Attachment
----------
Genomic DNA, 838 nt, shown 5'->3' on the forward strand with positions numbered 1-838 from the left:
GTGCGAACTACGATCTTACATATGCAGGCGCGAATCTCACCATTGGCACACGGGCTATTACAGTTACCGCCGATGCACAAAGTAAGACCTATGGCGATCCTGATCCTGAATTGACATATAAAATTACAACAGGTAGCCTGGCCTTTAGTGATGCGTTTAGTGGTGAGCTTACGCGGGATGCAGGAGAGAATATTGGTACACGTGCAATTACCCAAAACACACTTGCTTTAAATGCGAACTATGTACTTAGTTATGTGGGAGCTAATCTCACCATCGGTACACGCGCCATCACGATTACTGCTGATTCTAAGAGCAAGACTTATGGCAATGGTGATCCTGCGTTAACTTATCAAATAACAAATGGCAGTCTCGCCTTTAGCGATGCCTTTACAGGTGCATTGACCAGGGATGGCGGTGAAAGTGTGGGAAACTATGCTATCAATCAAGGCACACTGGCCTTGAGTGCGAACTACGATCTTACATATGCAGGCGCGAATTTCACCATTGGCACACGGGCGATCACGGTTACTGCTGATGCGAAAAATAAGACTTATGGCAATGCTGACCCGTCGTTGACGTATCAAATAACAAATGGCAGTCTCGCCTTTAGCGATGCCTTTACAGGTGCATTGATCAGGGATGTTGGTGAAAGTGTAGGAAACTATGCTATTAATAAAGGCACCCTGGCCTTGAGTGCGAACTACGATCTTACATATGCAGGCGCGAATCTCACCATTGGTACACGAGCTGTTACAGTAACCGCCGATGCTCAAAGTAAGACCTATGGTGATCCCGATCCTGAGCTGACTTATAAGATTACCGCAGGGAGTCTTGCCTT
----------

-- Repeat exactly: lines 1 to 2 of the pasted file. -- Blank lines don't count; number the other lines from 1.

Genomic DNA, 838 nt, shown 5'->3' on the forward strand with positions numbered 1-838 from the left:
GTGCGAACTACGATCTTACATATGCAGGCGCGAATCTCACCATTGGCACACGGGCTATTACAGTTACCGCCGATGCACAAAGTAAGACCTATGGCGATCCTGATCCTGAATTGACATATAAAATTACAACAGGTAGCCTGGCCTTTAGTGATGCGTTTAGTGGTGAGCTTACGCGGGATGCAGGAGAGAATATTGGTACACGTGCAATTACCCAAAACACACTTGCTTTAAATGCGAACTATGTACTTAGTTATGTGGGAGCTAATCTCACCATCGGTACACGCGCCATCACGATTACTGCTGATTCTAAGAGCAAGACTTATGGCAATGGTGATCCTGCGTTAACTTATCAAATAACAAATGGCAGTCTCGCCTTTAGCGATGCCTTTACAGGTGCATTGACCAGGGATGGCGGTGAAAGTGTGGGAAACTATGCTATCAATCAAGGCACACTGGCCTTGAGTGCGAACTACGATCTTACATATGCAGGCGCGAATTTCACCATTGGCACACGGGCGATCACGGTTACTGCTGATGCGAAAAATAAGACTTATGGCAATGCTGACCCGTCGTTGACGTATCAAATAACAAATGGCAGTCTCGCCTTTAGCGATGCCTTTACAGGTGCATTGATCAGGGATGTTGGTGAAAGTGTAGGAAACTATGCTATTAATAAAGGCACCCTGGCCTTGAGTGCGAACTACGATCTTACATATGCAGGCGCGAATCTCACCATTGGTACACGAGCTGTTACAGTAACCGCCGATGCTCAAAGTAAGACCTATGGTGATCCCGATCCTGAGCTGACTTATAAGATTACCGCAGGGAGTCTTGCCTT